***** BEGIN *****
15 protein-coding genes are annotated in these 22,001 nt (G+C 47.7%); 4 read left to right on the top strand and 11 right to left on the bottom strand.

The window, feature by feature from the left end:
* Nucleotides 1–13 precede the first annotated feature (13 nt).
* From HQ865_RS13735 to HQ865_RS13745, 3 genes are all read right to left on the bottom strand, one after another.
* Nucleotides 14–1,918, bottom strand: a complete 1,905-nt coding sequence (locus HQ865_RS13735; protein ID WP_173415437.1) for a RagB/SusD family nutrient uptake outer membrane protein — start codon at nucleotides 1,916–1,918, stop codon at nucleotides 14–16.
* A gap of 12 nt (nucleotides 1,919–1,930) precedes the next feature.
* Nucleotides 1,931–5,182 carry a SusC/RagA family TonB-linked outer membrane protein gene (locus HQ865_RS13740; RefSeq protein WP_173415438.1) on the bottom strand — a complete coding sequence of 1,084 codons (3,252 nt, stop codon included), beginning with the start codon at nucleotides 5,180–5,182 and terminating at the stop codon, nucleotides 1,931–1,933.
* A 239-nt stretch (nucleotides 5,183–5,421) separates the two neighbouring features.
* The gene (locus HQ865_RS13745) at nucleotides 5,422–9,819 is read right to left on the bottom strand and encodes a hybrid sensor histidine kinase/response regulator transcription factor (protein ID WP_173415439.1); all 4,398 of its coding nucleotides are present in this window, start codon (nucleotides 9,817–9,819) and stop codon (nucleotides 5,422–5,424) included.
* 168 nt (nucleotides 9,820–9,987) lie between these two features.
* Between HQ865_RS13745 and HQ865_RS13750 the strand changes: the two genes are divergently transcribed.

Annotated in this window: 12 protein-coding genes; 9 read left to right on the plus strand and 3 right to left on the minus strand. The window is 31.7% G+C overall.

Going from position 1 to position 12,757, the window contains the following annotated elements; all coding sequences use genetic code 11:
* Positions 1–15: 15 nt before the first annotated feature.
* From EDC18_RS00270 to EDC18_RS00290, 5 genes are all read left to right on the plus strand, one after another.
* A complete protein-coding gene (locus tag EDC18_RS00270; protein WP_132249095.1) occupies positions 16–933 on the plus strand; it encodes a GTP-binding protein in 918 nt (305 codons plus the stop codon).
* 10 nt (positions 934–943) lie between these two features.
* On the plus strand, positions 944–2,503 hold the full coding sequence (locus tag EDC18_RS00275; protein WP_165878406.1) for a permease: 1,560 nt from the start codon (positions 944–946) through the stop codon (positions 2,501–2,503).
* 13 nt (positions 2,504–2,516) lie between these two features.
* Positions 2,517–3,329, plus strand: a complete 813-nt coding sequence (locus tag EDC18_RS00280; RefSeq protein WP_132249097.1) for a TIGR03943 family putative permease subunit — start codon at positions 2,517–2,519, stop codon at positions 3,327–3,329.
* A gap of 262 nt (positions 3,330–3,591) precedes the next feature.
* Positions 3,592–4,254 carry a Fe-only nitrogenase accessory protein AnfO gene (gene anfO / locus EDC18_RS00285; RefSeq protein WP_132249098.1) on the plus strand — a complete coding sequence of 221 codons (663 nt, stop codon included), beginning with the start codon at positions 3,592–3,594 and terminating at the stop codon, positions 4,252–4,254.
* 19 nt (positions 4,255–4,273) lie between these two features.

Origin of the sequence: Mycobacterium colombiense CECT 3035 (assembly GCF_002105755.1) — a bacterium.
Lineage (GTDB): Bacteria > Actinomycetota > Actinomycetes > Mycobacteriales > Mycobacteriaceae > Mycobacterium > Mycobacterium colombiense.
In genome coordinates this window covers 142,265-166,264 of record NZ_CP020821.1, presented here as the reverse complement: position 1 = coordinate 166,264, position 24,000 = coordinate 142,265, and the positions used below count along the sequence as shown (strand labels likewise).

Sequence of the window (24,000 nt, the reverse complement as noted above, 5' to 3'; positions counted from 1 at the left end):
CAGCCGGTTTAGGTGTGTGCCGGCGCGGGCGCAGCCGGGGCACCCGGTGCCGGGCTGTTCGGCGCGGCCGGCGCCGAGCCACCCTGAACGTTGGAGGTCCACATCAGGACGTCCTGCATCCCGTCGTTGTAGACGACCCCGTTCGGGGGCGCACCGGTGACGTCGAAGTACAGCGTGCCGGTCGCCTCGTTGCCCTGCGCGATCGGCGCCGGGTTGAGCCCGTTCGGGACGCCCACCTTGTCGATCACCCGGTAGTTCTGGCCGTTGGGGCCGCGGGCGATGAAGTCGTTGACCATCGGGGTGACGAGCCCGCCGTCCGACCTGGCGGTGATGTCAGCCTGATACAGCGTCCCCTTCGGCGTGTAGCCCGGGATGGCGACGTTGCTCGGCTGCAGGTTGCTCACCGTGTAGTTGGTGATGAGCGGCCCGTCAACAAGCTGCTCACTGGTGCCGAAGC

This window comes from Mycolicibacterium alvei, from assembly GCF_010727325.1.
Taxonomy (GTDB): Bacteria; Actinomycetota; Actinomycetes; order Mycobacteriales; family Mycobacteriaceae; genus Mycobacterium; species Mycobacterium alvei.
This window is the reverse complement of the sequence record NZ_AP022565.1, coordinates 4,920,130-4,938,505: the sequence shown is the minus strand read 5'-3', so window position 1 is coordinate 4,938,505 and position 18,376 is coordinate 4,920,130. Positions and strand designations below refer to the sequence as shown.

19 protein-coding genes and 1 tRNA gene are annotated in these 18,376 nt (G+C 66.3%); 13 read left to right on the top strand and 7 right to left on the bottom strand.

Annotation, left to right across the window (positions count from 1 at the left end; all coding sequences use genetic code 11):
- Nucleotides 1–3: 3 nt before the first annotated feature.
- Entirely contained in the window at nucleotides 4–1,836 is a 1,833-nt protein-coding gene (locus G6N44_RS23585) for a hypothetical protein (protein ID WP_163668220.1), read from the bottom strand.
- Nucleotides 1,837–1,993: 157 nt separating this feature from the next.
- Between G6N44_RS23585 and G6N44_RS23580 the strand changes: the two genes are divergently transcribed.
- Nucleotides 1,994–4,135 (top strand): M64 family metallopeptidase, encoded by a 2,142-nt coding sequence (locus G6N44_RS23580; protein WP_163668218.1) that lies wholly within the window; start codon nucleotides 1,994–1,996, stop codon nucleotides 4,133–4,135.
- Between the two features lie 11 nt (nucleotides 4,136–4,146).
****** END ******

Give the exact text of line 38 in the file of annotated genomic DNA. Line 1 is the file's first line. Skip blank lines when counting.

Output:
- Nucleotides 1,994–4,135 (top strand): M64 family metallopeptidase, encoded by a 2,142-nt coding sequence (locus G6N44_RS23580; protein WP_163668218.1) that lies wholly within the window; start codon nucleotides 1,994–1,996, stop codon nucleotides 4,133–4,135.